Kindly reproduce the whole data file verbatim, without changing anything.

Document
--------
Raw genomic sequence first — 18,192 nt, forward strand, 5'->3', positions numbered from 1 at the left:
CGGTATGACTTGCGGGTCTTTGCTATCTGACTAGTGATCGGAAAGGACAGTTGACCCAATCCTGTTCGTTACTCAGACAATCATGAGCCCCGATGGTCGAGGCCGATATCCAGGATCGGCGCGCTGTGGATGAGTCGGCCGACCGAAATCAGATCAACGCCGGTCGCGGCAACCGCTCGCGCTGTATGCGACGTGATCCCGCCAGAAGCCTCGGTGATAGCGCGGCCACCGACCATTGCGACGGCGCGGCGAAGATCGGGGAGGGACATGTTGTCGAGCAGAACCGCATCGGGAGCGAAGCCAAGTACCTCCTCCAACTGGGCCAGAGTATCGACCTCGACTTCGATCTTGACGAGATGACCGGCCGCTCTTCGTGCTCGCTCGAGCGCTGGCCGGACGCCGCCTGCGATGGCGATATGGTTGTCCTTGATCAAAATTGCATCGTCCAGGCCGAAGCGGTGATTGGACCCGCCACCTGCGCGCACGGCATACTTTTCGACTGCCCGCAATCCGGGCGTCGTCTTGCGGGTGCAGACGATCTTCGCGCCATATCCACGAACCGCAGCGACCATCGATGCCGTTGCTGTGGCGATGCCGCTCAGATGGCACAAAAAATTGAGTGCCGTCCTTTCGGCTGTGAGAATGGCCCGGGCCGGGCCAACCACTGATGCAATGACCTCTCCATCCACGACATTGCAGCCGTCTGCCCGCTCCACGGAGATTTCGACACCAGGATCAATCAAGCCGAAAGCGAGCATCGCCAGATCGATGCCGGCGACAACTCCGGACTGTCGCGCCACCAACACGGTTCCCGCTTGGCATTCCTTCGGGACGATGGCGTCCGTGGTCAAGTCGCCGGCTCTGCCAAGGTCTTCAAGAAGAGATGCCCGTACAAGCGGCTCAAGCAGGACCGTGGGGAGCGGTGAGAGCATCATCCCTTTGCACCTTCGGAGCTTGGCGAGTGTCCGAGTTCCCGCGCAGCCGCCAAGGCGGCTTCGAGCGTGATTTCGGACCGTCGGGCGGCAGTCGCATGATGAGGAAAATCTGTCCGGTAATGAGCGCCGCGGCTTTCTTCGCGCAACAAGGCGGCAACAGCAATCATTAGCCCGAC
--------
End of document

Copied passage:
Raw genomic sequence first — 18,192 nt, forward strand, 5'->3', positions numbered from 1 at the left:
CGGTATGACTTGCGGGTCTTTGCTATCTGACTAGTGATCGGAAAGGACAGTTGACCCAATCCTGTTCGTTACTCAGACAATCATGAGCCCCGATGGTCGAGGCCGATATCCAGGATCGGCGCGCTGTGGATGAGTCGGCCGACCGAAATCAGATCAACGCCGGTCGCGGCAACCGCTCGCGCTGTATGCGACGTGATCCCGCCAGAAGCCTCGGTGATAGCGCGGCCACCGACCATTGCGACGGCGCGGCGAAGATCGGGGAGGGACATGTTGTCGAGCAGAACCGCATCGGGAGCGAAGCCAAGTACCTCCTCCAACTGGGCCAGAGTATCGACCTCGACTTCGATCTTGACGAGATGACCGGCCGCTCTTCGTGCTCGCTCGAGCGCTGGCCGGACGCCGCCTGCGATGGCGATATGGTTGTCCTTGATCAAAATTGCATCGTCCAGGCCGAAGCGGTGATTGGACCCGCCACCTGCGCGCACGGCATACTTTTCGACTGCCCGCAATCCGGGCGTCGTCTTGCGGGTGCAGACGATCTTCGCGCCATATCCACGAACCGCAGCGACCATCGATGCCGTTGCTGTGGCGATGCCGCTCAGATGGCACAAAAAATTGAGTGCCGTCCTTTCGGCTGTGAGAATGGCCCGGGCCGGGCCAACCACTGATGCAATGACCTCTCCATCCACGACATTGCAGCCGTCTGCCCGCTCCACGGAGATTTCGACACCAGGATCAATCAAGCCGAAAGCGAGCATCGCCAGATCGATGCCGGCGACAACTCCGGACTGTCGCGCCACCAACACGGTTCCCGCTTGGCATTCCTTCGGGACGATGGCGTCCGTGGTCAAGTCGCCGGCTCTGCCAAGGTCTTCAAGAAGAGATGCCCGTACAAGCGGCTCAAGCAGGACCGTGGGGAGCGGTGAGAGCATCATCCCTTTGCACCTTCGGAGCTTGGCGAGTGTCCGAGTTCCCGCGCAGCCGCCAAGGCGGCTTCGAGCGTGATTTCGGACCGTCGGGCGGCAGTCGCATGATGAGGAAAATCTGTCCGGTAATGAGCGCCGCGGCTTTCTTCGCGCAACAAGGCGGCAACAGCAATCATTAGCCCGAC